This meant, Harris explained, that parenting doesn't have an effect on adult personality which isn't already explained by genetic factors, any more than Chinese parents can give their child a Chinese accent if they raise him or her in Minnesota. It's a bit hard to see on the surface, but many traits we think are due to parenting are simply due to the genetics shared between parent and child. Before behavioral genetics showed the genetic component, the two were regularly confounded, making much of the “research” on development worthless.
What does have an effect, besides genetics, is the peer group and culture children the child was raised in. And so besides genetics, it is the group, neighborhood, social group, and subculture of the child that matters, not whether their parents were kind or scolding, attentive or inattentive, soft or hard, or any other style of parent. Just like the child of Chinese immigrants would take on the Minnesota accent, they'd also take on the social behavior of their peers as well. Harris showed that people simply do not depend on direct input from their parents to become successful adults, as hard as it is to believe. (Although parents can have indirect influence in a number of ways, most obviously by moving the child to different areas and cultures.)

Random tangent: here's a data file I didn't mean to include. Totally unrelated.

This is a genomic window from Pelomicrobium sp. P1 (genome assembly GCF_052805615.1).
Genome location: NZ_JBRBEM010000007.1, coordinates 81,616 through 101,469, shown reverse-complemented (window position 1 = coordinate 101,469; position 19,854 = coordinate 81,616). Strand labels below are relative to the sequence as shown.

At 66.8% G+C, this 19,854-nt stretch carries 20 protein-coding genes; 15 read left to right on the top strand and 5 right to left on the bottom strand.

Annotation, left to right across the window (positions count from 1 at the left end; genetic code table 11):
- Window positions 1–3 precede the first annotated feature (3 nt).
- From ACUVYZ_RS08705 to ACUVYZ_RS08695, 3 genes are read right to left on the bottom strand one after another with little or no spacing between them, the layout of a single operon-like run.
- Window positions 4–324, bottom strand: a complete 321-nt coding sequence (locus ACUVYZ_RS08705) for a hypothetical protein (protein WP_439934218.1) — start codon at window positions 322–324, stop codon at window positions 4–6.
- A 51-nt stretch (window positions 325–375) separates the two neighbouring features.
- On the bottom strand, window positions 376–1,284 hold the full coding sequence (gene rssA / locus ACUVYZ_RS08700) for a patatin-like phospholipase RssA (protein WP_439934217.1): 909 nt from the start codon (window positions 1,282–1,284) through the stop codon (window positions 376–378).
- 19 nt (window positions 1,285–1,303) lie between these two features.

For this revelation and investigation into human development, the debunking of what Harris called the Nurture Assumption — that parents can mold the personalities of their children — Charlie Munger said that Ms. Harris “has not lived in vain.”